This picture, painted in 1960-1961, clearly relates to Scott’s other paintings of the period, including Ochre Still Life
, 1958 (also available as a Tate custom print). The flattened shapes of kitchen utensils are more abstract in this work, while the surface of the canvas resembles a plaster wall. Scott has also referred to the possible influence of Egyptian art – something he was inspired by at the time he produced the painting.
White, Sand and Ochre
Date of work
Original: Oil Paint on Canvas 160 x 172.7cm © Estate of William Scott supporting Alzheimer's Society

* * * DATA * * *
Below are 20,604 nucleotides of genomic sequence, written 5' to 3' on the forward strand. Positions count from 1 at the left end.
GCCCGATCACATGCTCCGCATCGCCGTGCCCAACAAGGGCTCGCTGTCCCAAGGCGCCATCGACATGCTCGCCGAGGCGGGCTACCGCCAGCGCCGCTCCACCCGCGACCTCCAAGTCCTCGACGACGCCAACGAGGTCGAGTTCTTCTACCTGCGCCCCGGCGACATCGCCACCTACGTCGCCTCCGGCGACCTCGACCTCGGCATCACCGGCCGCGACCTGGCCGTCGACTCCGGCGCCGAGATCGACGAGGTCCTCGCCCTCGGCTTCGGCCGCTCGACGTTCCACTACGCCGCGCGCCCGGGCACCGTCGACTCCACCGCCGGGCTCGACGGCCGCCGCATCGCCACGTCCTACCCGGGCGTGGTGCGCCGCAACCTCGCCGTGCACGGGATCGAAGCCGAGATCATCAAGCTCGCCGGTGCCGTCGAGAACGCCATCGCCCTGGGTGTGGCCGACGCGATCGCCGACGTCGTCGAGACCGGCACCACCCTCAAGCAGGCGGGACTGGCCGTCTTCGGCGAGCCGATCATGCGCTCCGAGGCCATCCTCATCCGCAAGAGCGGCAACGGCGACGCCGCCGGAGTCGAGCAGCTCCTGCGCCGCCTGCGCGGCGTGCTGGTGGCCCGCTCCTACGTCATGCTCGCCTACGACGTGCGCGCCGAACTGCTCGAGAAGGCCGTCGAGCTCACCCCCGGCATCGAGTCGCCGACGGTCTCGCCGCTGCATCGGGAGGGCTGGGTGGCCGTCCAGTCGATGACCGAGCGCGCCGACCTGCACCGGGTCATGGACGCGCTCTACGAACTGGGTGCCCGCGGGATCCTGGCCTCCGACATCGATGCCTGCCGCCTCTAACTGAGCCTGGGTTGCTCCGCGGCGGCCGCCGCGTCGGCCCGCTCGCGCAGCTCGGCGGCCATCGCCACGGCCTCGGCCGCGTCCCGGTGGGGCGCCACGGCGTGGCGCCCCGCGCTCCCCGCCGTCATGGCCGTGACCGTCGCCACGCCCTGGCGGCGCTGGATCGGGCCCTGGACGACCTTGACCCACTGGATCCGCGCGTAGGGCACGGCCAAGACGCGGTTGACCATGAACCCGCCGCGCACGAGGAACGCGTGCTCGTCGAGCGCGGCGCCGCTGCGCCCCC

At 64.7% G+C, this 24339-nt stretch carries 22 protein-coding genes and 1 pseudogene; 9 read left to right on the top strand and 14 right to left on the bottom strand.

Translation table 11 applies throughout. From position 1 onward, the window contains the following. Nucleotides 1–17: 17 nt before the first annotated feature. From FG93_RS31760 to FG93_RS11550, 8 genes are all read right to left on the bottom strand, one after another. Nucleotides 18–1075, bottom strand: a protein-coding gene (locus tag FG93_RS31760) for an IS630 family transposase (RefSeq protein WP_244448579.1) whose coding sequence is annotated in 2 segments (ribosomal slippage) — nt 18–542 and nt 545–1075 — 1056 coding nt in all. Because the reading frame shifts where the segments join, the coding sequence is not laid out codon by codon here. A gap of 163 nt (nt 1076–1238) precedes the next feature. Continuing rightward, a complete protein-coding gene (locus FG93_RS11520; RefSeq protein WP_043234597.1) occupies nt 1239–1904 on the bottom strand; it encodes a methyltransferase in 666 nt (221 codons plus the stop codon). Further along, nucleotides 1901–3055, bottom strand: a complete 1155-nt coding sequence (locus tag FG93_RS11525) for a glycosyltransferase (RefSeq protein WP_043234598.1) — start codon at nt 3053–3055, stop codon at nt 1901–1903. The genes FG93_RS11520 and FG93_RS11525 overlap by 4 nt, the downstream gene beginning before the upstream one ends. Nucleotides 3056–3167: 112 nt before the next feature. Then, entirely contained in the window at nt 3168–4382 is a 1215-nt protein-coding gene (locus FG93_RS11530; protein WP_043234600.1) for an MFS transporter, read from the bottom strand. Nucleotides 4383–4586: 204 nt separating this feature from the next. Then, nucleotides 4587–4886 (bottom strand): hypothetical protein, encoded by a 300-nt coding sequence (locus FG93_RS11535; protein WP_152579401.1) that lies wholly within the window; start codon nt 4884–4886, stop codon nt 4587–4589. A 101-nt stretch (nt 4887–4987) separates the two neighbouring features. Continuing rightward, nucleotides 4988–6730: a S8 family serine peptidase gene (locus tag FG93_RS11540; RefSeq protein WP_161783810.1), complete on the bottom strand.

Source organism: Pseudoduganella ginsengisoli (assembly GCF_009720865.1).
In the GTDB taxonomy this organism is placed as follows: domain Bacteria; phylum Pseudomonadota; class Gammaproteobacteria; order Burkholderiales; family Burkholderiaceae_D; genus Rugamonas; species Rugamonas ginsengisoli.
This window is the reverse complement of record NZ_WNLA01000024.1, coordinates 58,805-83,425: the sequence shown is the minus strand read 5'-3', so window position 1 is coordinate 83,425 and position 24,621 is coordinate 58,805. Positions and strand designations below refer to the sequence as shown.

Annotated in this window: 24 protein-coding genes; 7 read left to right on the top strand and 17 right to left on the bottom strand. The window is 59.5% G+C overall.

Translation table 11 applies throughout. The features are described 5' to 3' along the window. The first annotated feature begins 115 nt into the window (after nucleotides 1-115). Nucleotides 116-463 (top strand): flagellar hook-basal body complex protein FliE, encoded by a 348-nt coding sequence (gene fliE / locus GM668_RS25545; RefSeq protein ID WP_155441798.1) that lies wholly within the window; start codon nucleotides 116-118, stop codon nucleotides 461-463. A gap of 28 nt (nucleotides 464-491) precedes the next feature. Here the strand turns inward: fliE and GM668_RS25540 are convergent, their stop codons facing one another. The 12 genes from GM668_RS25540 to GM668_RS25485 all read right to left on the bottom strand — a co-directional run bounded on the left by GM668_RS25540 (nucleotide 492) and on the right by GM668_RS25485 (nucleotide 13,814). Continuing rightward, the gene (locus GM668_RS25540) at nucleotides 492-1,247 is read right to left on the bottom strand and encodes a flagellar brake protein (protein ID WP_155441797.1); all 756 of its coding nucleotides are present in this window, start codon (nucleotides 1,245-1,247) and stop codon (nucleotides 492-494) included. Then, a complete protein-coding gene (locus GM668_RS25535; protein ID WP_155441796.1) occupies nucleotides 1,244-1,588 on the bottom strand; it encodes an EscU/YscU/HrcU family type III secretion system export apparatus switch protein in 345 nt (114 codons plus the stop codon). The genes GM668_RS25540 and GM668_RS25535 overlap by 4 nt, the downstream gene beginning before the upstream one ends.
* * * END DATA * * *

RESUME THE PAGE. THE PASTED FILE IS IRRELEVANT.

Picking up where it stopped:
An internationally acclaimed painter modern painter, William Scott was born in 1913 in Greenock, Scotland. His powerful handling of paint extended over still life, landscape and nude genres. He is best known for his still life paintings of everyday objects – saucepans, eggs and bottles – in domestic settings. In the 1950s his work became more erotically charged, morphing into complete abstraction in the mid- 50s. He continued to alternate between abstraction and a more representative style throughout his career, pushing the boundaries of each. His work has an enduring human quality that confronts complexity and emotion through compositions of deliberate and measured simplicity.